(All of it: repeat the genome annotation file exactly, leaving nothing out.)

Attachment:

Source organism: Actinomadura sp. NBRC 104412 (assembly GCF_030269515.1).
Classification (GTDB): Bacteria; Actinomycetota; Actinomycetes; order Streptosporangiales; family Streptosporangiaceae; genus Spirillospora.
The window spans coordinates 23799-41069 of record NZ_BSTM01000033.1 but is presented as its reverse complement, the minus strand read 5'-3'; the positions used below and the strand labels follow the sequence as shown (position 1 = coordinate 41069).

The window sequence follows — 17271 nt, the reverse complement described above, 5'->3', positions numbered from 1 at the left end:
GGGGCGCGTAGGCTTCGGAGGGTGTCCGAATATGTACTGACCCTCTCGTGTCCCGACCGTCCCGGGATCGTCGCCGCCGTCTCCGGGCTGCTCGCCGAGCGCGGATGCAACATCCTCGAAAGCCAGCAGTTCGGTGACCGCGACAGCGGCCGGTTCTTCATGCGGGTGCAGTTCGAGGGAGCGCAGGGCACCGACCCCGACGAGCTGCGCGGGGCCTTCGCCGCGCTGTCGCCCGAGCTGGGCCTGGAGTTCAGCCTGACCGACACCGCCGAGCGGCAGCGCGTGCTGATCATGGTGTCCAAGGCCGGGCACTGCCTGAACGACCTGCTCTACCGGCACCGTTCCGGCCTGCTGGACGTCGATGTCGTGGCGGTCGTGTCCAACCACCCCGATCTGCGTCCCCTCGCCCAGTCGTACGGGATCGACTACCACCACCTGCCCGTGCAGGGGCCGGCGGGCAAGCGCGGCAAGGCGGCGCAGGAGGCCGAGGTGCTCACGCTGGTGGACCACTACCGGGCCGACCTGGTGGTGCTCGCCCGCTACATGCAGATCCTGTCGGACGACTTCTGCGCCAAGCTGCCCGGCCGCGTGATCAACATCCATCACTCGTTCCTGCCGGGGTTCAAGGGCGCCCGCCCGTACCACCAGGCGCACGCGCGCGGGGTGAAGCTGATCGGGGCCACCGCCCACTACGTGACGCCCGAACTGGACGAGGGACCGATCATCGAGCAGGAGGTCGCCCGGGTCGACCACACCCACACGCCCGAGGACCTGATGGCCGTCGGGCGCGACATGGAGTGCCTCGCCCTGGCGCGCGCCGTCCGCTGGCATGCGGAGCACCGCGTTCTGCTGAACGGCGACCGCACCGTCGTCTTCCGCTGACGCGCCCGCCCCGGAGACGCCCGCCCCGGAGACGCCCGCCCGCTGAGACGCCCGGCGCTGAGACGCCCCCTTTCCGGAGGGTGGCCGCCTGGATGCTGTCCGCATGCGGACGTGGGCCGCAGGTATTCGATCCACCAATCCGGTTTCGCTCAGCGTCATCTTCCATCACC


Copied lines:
Source organism: Actinomadura sp. NBRC 104412 (assembly GCF_030269515.1).
Classification (GTDB): Bacteria; Actinomycetota; Actinomycetes; order Streptosporangiales; family Streptosporangiaceae; genus Spirillospora.
The window spans coordinates 23799-41069 of record NZ_BSTM01000033.1 but is presented as its reverse complement, the minus strand read 5'-3'; the positions used below and the strand labels follow the sequence as shown (position 1 = coordinate 41069).

The window sequence follows — 17271 nt, the reverse complement described above, 5'->3', positions numbered from 1 at the left end:
GGGGCGCGTAGGCTTCGGAGGGTGTCCGAATATGTACTGACCCTCTCGTGTCCCGACCGTCCCGGGATCGTCGCCGCCGTCTCCGGGCTGCTCGCCGAGCGCGGATGCAACATCCTCGAAAGCCAGCAGTTCGGTGACCGCGACAGCGGCCGGTTCTTCATGCGGGTGCAGTTCGAGGGAGCGCAGGGCACCGACCCCGACGAGCTGCGCGGGGCCTTCGCCGCGCTGTCGCCCGAGCTGGGCCTGGAGTTCAGCCTGACCGACACCGCCGAGCGGCAGCGCGTGCTGATCATGGTGTCCAAGGCCGGGCACTGCCTGAACGACCTGCTCTACCGGCACCGTTCCGGCCTGCTGGACGTCGATGTCGTGGCGGTCGTGTCCAACCACCCCGATCTGCGTCCCCTCGCCCAGTCGTACGGGATCGACTACCACCACCTGCCCGTGCAGGGGCCGGCGGGCAAGCGCGGCAAGGCGGCGCAGGAGGCCGAGGTGCTCACGCTGGTGGACCACTACCGGGCCGACCTGGTGGTGCTCGCCCGCTACATGCAGATCCTGTCGGACGACTTCTGCGCCAAGCTGCCCGGCCGCGTGATCAACATCCATCACTCGTTCCTGCCGGGGTTCAAGGGCGCCCGCCCGTACCACCAGGCGCACGCGCGCGGGGTGAAGCTGATCGGGGCCACCGCCCACTACGTGACGCCCGAACTGGACGAGGGACCGATCATCGAGCAGGAGGTCGCCCGGGTCGACCACACCCACACGCCCGAGGACCTGATGGCCGTCGGGCGCGACATGGAGTGCCTCGCCCTGGCGCGCGCCGTCCGCTGGCATGCGGAGCACCGCGTTCTGCTGAACGGCGACCGCACCGTCGTCTTCCGCTGACGCGCCCGCCCCGGAGACGCCCGCCCCGGAGACGCCCGCCCGCTGAGACGCCCGGCGCTGAGACGCCCCCTTTCCGGAGGGTGGCCGCCTGGATGCTGTCCGCATGCGGACGTGGGCCGCAGGTATTCGATCCACCAATCCGGTTTCGCTCAGCGTCATCTTCCATCACC